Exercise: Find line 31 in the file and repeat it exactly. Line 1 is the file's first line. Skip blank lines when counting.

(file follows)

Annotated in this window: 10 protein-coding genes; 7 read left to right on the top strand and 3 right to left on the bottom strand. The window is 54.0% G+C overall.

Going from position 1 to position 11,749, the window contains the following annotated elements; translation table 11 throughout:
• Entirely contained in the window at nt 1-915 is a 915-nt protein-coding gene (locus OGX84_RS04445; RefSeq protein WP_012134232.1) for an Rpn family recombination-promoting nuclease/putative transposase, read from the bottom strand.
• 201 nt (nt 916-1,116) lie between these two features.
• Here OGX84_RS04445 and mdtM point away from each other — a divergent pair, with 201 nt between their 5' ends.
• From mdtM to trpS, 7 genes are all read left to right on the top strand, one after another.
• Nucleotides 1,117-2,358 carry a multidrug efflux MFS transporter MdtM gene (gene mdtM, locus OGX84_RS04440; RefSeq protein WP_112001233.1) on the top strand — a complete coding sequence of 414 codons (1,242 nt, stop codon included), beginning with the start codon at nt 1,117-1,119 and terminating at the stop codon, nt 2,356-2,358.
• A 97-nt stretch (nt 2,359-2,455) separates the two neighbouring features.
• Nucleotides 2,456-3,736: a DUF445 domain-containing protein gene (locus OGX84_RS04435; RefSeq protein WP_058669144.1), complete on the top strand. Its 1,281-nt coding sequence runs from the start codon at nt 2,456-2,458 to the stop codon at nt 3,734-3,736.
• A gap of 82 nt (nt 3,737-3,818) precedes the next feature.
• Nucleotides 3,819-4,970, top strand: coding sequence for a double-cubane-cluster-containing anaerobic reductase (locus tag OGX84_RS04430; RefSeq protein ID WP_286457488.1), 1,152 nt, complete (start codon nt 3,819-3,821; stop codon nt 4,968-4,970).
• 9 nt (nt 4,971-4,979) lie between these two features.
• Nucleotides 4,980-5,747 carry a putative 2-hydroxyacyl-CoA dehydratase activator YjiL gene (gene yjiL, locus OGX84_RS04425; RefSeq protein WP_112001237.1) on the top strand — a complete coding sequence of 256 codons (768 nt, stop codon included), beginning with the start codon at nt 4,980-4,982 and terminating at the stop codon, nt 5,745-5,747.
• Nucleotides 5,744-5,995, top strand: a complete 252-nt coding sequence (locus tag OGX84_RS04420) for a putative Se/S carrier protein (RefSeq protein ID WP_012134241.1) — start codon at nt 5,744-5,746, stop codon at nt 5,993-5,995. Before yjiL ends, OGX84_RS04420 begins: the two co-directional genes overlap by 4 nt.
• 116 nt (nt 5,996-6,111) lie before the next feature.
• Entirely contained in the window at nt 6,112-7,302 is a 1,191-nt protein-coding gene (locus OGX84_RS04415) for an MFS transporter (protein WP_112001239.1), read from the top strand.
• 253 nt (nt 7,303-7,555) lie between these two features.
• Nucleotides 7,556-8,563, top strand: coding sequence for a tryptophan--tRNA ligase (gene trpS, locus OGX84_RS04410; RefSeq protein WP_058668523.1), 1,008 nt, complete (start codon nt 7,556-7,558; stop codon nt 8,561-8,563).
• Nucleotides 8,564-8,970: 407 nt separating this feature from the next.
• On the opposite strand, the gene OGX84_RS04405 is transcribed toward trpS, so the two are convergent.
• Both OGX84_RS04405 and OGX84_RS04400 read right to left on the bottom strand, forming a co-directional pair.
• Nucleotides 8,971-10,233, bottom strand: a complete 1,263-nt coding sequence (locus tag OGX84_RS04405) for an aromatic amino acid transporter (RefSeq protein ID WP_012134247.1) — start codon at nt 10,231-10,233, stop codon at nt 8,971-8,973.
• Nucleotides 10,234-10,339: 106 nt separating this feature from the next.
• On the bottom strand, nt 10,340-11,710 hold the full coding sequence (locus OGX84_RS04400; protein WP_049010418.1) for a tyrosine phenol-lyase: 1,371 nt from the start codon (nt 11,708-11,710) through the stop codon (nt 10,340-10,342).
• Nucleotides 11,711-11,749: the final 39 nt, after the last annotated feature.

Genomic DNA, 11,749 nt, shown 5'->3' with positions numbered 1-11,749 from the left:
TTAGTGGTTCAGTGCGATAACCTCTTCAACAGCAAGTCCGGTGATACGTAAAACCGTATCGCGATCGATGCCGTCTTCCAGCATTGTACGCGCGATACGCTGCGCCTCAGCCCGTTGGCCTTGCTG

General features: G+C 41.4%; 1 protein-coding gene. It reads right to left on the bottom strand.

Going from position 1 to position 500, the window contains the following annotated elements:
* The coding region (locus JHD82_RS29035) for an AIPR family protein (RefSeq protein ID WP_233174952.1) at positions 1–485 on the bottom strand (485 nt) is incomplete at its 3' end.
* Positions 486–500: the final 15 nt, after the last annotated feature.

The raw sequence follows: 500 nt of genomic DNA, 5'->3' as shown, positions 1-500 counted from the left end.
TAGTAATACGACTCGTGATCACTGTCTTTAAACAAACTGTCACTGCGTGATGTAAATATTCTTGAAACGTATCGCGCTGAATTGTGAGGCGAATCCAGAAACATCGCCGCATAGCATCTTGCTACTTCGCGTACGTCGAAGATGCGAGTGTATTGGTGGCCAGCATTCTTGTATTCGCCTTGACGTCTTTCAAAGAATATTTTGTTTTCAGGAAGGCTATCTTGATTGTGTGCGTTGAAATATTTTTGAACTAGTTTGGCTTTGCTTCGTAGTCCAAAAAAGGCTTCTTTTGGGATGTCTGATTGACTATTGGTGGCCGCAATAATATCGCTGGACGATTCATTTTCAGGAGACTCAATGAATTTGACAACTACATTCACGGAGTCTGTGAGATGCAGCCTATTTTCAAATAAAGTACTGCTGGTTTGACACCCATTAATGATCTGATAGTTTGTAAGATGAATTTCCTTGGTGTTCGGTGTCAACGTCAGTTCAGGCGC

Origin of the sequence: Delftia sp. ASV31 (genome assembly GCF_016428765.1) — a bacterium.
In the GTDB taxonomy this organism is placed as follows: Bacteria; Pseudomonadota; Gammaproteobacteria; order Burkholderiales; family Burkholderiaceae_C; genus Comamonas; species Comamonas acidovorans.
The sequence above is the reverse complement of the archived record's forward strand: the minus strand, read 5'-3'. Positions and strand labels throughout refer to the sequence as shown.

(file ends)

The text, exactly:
* Positions 486–500: the final 15 nt, after the last annotated feature.